Biodiesel Business Plan Executive Summary Term Paper

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Historically one retailer in the area has offered 100 gallon drums of B100 to consumers for purchase, but has recently restricted sales to 500 gallons per purchase, no doubt to serve industry. While another retail location has spotty supplies that must be called upon, on a weekly basis to determine if B100 is even available, though conveniently they do sell it by the gallon. (Biodiesel in Tampa Website)


One of the most essential aspects of beginning to build a biofuel infrastructure on a local level in a domestic city is to create such an infrastructure that would curtail the dominance of foreign biofuel in the region. As was seen in the first section of the work EarthFirst Technologies serves as a significant local and regional competitor as this company has seen and answered the need to import biodiesel to answer a growing need in the U.S. For such sources. Currently the biodiesel market is cooperative in Florida, meaning that biodiesel and other alternative fuel creators, providers and distributors seem to be poised to work together to strengthen the infrastructure before they seek to create a highly competitive energy market, like other energy markets and companies have. (Florida Biofuel Coop Website)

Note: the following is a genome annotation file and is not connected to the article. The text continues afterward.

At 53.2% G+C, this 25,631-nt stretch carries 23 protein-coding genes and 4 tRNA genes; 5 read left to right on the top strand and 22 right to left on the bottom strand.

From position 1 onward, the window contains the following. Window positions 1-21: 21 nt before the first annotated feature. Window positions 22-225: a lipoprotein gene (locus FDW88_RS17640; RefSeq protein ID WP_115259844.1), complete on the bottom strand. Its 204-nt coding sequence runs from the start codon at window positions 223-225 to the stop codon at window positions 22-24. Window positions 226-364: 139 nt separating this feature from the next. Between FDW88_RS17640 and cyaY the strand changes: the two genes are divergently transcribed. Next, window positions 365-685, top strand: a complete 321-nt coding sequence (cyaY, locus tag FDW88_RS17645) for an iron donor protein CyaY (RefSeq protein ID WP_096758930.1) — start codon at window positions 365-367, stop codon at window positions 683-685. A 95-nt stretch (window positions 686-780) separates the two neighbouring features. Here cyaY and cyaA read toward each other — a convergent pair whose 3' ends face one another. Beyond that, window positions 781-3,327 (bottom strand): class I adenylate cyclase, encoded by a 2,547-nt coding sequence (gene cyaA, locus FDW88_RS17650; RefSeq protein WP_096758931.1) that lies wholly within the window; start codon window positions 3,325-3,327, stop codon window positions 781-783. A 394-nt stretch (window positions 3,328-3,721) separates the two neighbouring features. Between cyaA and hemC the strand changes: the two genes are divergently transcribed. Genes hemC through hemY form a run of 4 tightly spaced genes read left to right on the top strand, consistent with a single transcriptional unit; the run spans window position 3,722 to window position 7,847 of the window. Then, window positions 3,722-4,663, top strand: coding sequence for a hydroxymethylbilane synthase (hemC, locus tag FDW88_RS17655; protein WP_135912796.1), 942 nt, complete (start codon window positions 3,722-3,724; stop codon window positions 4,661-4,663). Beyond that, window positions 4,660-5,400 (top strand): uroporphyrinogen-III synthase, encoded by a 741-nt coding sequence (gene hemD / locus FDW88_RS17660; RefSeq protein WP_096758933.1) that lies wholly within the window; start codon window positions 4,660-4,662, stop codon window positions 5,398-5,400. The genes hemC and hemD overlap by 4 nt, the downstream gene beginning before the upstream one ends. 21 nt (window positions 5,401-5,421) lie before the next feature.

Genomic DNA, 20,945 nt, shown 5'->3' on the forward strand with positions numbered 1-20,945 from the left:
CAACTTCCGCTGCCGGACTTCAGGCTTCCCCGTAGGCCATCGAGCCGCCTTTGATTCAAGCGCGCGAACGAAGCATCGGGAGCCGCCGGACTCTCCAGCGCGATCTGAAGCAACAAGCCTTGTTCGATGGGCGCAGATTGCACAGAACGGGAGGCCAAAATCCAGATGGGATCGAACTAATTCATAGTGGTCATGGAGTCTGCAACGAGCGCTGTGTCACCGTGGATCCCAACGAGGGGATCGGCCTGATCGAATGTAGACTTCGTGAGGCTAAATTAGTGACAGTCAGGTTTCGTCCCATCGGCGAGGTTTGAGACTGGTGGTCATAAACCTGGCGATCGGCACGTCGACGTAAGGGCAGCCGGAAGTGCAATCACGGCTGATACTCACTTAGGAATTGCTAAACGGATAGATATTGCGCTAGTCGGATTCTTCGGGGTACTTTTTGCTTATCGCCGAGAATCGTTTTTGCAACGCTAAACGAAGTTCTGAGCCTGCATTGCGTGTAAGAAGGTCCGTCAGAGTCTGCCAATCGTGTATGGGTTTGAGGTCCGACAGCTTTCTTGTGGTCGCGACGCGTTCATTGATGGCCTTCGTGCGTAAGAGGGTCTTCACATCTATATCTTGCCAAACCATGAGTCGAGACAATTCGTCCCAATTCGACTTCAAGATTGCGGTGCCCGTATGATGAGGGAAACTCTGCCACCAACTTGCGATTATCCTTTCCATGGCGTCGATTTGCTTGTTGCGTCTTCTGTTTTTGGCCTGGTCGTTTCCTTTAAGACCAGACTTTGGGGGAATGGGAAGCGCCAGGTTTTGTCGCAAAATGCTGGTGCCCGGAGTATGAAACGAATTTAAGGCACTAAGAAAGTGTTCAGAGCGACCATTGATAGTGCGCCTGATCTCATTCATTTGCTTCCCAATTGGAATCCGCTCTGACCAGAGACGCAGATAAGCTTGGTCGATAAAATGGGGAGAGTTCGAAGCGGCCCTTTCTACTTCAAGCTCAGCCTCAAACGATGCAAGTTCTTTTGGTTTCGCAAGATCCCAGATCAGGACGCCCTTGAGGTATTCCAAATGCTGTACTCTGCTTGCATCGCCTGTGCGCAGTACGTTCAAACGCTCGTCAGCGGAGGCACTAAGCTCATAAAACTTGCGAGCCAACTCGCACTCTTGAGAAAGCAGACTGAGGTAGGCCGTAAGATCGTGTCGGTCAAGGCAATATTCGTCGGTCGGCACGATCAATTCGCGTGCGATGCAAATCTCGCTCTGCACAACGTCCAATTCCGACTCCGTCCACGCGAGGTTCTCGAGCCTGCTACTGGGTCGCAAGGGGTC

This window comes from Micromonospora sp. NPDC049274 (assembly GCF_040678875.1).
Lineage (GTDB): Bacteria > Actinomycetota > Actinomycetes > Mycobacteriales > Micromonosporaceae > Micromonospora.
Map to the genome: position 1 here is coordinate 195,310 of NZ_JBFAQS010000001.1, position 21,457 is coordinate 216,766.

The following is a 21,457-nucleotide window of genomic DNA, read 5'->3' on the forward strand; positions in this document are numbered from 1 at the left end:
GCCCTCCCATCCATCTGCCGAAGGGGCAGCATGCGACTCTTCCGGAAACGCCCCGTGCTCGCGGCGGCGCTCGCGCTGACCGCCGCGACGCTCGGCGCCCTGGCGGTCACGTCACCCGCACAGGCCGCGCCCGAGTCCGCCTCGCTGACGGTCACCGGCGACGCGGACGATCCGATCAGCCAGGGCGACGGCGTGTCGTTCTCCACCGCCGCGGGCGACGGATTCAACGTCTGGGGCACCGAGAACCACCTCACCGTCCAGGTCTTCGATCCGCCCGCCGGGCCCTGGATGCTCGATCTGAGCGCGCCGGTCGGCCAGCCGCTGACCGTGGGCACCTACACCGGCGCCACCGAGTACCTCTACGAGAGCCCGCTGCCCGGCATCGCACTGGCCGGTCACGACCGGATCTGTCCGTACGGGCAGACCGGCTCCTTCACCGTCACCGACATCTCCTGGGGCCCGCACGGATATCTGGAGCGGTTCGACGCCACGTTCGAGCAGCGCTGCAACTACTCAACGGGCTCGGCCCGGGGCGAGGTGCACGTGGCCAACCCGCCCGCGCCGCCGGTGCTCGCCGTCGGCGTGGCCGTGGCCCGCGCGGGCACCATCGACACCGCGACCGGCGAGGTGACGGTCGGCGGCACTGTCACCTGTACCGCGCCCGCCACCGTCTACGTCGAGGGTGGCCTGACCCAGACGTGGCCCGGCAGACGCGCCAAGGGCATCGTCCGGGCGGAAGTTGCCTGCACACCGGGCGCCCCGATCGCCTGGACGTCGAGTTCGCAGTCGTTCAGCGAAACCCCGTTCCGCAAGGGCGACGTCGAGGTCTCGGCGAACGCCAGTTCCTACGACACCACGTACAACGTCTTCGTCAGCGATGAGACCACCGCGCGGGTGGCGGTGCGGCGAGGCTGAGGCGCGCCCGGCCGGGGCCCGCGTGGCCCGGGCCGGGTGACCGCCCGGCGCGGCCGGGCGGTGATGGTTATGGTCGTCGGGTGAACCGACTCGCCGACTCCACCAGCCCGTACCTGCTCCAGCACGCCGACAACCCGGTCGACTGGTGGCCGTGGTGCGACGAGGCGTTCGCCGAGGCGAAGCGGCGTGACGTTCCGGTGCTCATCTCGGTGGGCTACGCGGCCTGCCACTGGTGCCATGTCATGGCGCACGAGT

Yet, it must also be said that the main competition will be from companies who have sought to meet the needs of the local community from outside sources (domestic or foreign) as a result of limited infrastructure. Currently there are only 6-10 retail sites associated with biodiesel sales in Florida. One of those is in Tampa, but is currently restricted to bulk sales, (Ward Oil Company) clearly with a focus on industry, as they intend to sell only 500 gallon drums of B100 biodiesel as of May 2008. (Biodiesel in Tampa Website) This leaves private consumers in need of resources that are local and practical, as most people do not have the space or resources to buy such large quantities of fuel. Another trend that is notable on such primary resource links, such as the consumer information/question site noted above is that biodiesel is not always available at retail locations that sell it, one example is left by a consumer who states that Mcmullin Oil (another fuel retailer) plans to have B100 fuel on sale (by the gallon) next week for a quoted price (including a $1 tax break of unknown origin). Mcmullen Oil is also named in a 2006 lawsuit as being an intended contract delivery location for a large quantity of fuel made by a company that may have never existed. In other words the company (Tampa Biofuel) the owners of which are currently being sued by investors never were able to develop product but were able to cash in on the fact that the fuel is so desperately needed that companies are willing to buy from relative unknowns in the business, and investors are willing to fund biofuel projects sight unseen. (Hinman, May 23, 2006, NP)